Quantcast

Call management for location-aware mobile devices

Imported: 12 Feb '17 | Published: 14 Jul '15

USPTO - Utility Patents

Abstract

A positioning system (e.g., GPS) integrated in, or coupled to, a mobile device determines the position of the mobile device. An availability status manager (ASM) in a vPBX acquires the position of the mobile device. The ASM can contain rules on how to route or otherwise control incoming phone calls based on availability status of one or more mobile devices in the vPBX network. When a call is received by the vPBX, the ASM determines the availability status of the receiving mobile device based on the geographic location of the receiving mobile device. The ASM then routes the call to the receiving mobile device, to another mobile device, or to a landline based on the availability status of the receiving mobile device and the availability status based rules.

Description

-REFERENCE TO RELATED APPLICATIONS

This application is a continuation application of U.S. application Ser. No. 12/429,116, filed Apr. 23, 2009, which claims the benefit of U.S. Provisional Application No. 61/117,524, filed Nov. 24, 2008. The entire disclosure of each of the prior applications is hereby incorporated by reference.

TECHNICAL FIELD

This subject matter relates to managing calls for mobile devices.

BACKGROUND

A private branch exchange (“PBX”) is a telephone network that serves a business or an office. A virtual PBX (“vPBX”) allows a business or office to be served by a PBX system hosted on remote servers. The service is provided through a combined voice network (e.g., telephone network) and data network (e.g., Internet). A vPBX typically involves one or more voice-over-IP (“VOIP”) servers, a call management program, a network, a gateway that links the voice network and data network, and one or more extensions. In a conventional vPBX system, the servers and gateways are usually unaware of the geographical location of the extensions. Therefore, conventional vPBX systems are not well suited to routing and controlling calls based on geographic locations of mobile devices connected to the vPBX system.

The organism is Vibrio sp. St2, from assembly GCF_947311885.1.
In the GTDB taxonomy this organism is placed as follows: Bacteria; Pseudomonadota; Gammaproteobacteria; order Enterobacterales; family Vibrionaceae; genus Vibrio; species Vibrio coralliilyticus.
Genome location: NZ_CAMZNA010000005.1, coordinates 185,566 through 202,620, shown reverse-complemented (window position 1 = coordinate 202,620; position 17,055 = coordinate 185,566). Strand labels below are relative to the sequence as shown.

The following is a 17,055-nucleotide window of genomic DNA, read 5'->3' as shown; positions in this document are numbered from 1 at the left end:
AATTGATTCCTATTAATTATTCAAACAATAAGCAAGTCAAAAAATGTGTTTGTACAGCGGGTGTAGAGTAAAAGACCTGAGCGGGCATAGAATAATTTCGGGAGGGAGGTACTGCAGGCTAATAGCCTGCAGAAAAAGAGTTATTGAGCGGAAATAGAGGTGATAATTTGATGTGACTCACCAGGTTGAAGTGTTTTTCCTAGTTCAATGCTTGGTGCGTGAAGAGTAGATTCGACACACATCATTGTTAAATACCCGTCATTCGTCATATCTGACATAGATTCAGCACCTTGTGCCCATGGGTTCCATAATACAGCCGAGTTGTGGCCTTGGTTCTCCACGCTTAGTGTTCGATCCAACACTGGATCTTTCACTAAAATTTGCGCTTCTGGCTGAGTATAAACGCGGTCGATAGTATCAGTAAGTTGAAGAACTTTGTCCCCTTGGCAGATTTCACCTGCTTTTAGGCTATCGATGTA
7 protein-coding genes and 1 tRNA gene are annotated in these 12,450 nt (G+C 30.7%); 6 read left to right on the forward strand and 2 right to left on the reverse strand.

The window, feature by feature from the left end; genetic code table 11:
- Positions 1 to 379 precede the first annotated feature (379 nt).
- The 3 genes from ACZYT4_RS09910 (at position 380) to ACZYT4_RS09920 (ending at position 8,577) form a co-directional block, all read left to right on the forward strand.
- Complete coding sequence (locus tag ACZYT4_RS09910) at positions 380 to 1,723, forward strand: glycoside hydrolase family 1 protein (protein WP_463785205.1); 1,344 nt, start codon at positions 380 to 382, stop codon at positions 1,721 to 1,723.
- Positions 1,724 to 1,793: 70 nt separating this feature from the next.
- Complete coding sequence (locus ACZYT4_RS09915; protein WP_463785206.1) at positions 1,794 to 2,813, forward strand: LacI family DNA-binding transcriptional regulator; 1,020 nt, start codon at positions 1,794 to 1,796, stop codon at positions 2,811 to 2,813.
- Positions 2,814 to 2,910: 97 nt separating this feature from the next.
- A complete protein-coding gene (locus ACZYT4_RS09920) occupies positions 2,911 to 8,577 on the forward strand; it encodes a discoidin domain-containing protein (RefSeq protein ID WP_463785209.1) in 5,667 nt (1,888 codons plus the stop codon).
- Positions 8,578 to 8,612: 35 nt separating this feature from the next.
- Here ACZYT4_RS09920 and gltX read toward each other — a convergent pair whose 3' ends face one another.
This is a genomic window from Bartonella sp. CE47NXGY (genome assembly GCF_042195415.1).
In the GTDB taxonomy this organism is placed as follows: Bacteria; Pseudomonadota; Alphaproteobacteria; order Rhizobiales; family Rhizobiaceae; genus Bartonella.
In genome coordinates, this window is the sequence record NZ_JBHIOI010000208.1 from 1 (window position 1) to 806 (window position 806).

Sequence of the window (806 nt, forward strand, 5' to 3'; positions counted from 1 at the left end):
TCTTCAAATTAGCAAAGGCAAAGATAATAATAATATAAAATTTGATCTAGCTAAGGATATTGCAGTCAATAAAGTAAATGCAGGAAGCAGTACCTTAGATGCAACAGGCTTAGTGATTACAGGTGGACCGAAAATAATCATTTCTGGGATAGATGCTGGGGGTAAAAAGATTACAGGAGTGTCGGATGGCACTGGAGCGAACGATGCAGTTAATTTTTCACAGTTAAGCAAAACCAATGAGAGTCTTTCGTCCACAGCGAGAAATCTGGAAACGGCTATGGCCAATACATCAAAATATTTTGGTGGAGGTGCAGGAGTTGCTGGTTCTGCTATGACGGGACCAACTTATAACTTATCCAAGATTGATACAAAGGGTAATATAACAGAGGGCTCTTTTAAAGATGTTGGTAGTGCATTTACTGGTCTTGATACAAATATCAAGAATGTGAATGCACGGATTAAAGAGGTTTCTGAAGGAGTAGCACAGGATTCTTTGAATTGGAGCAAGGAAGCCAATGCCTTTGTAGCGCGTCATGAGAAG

SUMMARY

A positioning system (e.g., GPS) integrated in, or coupled to, a mobile device determines the position of the mobile device. An availability status manager (“ASM”) in a vPBX can acquire the position of the mobile device from the positioning system. The ASM can contain rules on how to route or otherwise control incoming phone calls based on availability status of one or more mobile devices in the vPBX network. When a call is received by the vPBX, the ASM can determine the availability status of the receiving mobile device based on the geographic location of the receiving mobile device. The ASM then routes the call to the receiving mobile device, to another mobile device, or to a landline based on the availability status of the mobile device and the rules.

The details of one or more implementations of call management for location-aware mobile devices are set forth in the accompanying drawings and the description below. Other features, objects, and advantages of the techniques will be apparent from the description and drawings, and from the claims.

Like reference symbols in the various drawings indicate like elements.

DETAILED DESCRIPTION

System Overview